September 13, 2013 - Moderna Museet Malmö - Russian Autumn
September 13, 2013

Russian Autumn

Left: Vladimir Tatlin, Model for Monument for the Third International, 1919–1920; reconstruction 1968/1976. © Vladimir Tatlin. Photo: Moderna Museet/Albin Dahlström. Right: meditation. © Private collection.

Russian Autumn

Russian Avant-Garde – Visions of a Future 
14 September 2013–12 January 2014 

Soviet Hippies: The Psychedelic Underground of 1970s Estonia
14 September–13 October 2013

Moderna Museet Malmö 
Gasverksgatan 22
Malmö, Sweden 
Hours: Tuesday–Sunday 11am–6pm

www.modernamuseet.se

Russian Avant-Garde – Visions of a Future
Curator: Iris Müller-Westermann, Senior Curator, International Art, Moderna Museet

Soviet Hippies: The Psychedelic Underground of 1970s Estonia
Curators: KIWA & Terje Toomistu

The groundbreaking Russian avant-garde and Estonia’s psychedelic hippie movement. That is what Moderna Museet Malmö is offering this autumn. In an extensive exhibition, the Museum provides an in-depth presentation of the dynamic period in Russia at the beginning of the 20th century, and its innovative and radically groundbreaking art. A total of 150 works by seminal artists such as Tatlin, Rodchenko, Malevich, Popova and Exter will be featured. Most of these, including the four-metre model of Tatlin’s Tower—have never before been shown in the Öresund region. A smaller, month-long exhibition also takes us back to Estonia in the 1970s, where the flower power movement blossomed behind the iron curtain. 

For the third year running, we are diving deep into the Moderna Museet collection for an extensive presentation. This time, our focus is on our eastern neighbours and the Russian avant-garde. Between 1905 and the 1930s, Russia and the Soviet Union experienced radical political change and furious social development, and this was also reflected in the field of art. The Russian avant-garde was far from a homogeneous artist group, but they all shared a desire to express their era. They were inspired by the latest trends in Western contemporary art, such as Cubism and Italian Futurism, but also by Eastern folk art and icon painting.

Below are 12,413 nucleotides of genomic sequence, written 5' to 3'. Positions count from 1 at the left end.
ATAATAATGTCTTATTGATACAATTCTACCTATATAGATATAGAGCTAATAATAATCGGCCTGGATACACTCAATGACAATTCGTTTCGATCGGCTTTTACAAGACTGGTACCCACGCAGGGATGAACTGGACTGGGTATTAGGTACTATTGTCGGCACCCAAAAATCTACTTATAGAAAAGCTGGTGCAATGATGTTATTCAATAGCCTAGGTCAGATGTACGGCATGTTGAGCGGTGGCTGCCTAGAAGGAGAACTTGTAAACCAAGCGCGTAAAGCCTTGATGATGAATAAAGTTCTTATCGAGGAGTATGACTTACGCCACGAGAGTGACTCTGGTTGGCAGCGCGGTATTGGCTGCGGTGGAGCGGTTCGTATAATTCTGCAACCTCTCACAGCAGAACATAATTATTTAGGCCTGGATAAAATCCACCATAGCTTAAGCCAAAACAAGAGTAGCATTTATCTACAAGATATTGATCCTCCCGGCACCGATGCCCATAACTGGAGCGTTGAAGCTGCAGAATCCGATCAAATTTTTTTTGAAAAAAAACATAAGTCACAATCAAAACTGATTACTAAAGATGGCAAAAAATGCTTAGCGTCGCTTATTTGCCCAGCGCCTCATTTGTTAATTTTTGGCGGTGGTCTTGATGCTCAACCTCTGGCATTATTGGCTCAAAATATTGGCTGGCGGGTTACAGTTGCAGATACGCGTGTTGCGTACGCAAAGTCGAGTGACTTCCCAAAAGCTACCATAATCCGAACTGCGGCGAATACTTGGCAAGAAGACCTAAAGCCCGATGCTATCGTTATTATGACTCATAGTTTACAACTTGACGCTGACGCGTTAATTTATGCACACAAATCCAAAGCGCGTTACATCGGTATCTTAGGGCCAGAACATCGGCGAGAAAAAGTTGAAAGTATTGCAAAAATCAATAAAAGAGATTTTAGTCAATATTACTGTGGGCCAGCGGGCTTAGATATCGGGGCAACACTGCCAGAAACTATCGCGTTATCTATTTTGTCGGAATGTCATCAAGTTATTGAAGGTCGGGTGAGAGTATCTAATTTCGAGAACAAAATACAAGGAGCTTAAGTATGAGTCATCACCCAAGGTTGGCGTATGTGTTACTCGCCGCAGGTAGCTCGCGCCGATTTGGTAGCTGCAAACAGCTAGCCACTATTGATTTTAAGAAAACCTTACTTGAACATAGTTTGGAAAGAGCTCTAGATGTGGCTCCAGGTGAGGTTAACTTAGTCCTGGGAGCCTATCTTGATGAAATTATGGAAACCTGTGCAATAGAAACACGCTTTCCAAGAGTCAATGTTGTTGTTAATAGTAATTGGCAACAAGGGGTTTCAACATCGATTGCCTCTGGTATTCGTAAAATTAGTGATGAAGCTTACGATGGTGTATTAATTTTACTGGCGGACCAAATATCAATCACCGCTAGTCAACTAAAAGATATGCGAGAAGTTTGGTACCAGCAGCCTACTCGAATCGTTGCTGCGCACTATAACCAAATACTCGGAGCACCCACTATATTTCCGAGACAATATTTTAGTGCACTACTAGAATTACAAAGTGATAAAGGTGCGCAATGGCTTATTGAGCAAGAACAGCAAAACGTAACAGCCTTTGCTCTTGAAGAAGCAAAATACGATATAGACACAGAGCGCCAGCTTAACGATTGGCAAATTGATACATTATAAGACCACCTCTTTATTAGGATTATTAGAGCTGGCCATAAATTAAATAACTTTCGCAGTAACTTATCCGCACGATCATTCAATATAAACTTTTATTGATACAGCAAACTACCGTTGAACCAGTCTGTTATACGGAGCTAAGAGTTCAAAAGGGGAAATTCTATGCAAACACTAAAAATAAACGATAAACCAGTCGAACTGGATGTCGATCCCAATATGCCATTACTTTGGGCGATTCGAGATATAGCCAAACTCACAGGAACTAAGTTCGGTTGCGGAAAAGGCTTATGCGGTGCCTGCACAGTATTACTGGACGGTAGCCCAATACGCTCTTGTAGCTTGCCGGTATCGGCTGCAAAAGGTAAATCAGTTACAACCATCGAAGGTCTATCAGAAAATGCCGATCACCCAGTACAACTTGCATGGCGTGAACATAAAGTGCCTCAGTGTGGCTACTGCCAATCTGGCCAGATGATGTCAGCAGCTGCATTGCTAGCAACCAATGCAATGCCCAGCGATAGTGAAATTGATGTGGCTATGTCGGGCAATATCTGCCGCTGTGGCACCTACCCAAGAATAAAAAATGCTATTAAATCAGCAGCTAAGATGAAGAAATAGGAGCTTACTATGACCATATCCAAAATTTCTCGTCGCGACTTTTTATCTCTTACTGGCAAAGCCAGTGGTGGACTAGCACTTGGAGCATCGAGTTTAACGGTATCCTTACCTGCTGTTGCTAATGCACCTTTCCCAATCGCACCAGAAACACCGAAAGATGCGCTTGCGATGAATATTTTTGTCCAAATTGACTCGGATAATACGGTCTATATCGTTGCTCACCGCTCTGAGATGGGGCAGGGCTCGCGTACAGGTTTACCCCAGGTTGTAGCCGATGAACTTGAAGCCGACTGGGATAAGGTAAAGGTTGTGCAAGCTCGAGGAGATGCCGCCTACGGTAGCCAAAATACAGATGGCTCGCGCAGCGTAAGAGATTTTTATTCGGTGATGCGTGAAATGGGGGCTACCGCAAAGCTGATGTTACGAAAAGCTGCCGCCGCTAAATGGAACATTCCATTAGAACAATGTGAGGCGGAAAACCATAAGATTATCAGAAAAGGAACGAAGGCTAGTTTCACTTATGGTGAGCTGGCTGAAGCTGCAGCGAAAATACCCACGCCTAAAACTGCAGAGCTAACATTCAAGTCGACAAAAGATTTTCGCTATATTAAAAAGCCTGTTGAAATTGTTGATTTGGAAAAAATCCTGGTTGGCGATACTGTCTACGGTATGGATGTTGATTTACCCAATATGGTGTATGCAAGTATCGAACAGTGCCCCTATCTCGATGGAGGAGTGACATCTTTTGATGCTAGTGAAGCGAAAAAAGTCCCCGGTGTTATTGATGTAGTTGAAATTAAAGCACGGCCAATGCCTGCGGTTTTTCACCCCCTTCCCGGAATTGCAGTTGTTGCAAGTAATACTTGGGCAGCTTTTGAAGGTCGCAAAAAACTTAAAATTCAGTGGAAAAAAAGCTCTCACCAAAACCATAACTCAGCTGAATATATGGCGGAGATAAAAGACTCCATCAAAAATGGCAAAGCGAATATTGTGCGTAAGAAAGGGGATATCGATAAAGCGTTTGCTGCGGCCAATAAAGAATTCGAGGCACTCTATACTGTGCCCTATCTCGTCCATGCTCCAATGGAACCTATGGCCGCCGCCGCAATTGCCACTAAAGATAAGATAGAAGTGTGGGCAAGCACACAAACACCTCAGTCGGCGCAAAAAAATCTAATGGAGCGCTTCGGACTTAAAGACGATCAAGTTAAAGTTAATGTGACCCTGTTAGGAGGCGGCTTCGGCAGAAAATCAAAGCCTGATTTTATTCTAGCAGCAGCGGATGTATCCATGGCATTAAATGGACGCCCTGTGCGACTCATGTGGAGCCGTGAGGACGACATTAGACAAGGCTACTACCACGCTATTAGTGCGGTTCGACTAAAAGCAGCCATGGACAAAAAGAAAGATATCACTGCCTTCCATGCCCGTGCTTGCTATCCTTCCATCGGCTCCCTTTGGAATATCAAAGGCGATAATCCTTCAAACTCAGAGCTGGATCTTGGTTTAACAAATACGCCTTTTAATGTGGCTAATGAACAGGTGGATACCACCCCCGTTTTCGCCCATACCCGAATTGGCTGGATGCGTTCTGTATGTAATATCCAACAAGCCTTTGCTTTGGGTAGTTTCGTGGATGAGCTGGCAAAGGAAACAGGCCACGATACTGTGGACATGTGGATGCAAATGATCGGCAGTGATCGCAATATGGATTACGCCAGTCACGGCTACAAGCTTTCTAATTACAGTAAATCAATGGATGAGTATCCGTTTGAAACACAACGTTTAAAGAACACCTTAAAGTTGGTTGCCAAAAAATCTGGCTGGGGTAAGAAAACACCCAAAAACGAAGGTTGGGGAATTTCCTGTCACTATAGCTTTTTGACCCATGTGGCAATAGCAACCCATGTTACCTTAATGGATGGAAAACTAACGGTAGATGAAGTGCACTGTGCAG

Russian Avant-Garde – Visions of a Future highlights several of the main tendencies that emerged in Russia at the time, such as Constructivism and Suprematism. The exhibition demonstrates how the new radical art was used as an ideological tool to create a new world, but it also presents artists who were opposed to art in the service of the state.

Naturally, Vladimir Tatlin’s visionary project, the model for a monument for the Third International, Tatlin’s Tower, will be featured, along with Kazimir Malevich’s Black and White. Suprematist Composition—both of which are being shown in the Öresund region for the first time. The multi-faceted Alexander Rodchenko is highlighted in the exhibition, especially for his work in revolutionising the art of photography. Key works by Lyubov Popova, Alexandra Exter and Wassily Kandinsky, and, above all, by the Swedish pioneer of abstraction, Hilma af Klint, will also be shown.

The exhibition also includes many propaganda posters, and avant-garde films such as the critically acclaimed Battleship Potemkin by Sergey Eisenstein and Dziga Vertov’s Man with a Movie Camera, and a unique portfolio of Soviet periodicals that have never before been shown.

“An interesting aspect of this era is that gender equality was promoted, since women were now workers who were vital to the welfare of the Soviet people. Unlike the art metropolises of Paris and Berlin, there were many women artists in the Russian avant-garde, and they were on equal terms with their male colleagues,” says the exhibition curator Iris Müller-Westermann.

Alongside Russian Avant-Garde – Visions of a Future, the museum is also opening a smaller presentation documenting and analysing the psychedelic hippie movement in Estonia during the Soviet era. Western flower power also had an impact on the other side of the iron curtain. In Estonia, a culture of resistance developed among a generation of Soviet flower children who liberated themselves from the official ideology through rock music, love, pacifism and fashions that were considered unacceptable to many Soviet citizens.

With support from E.ON

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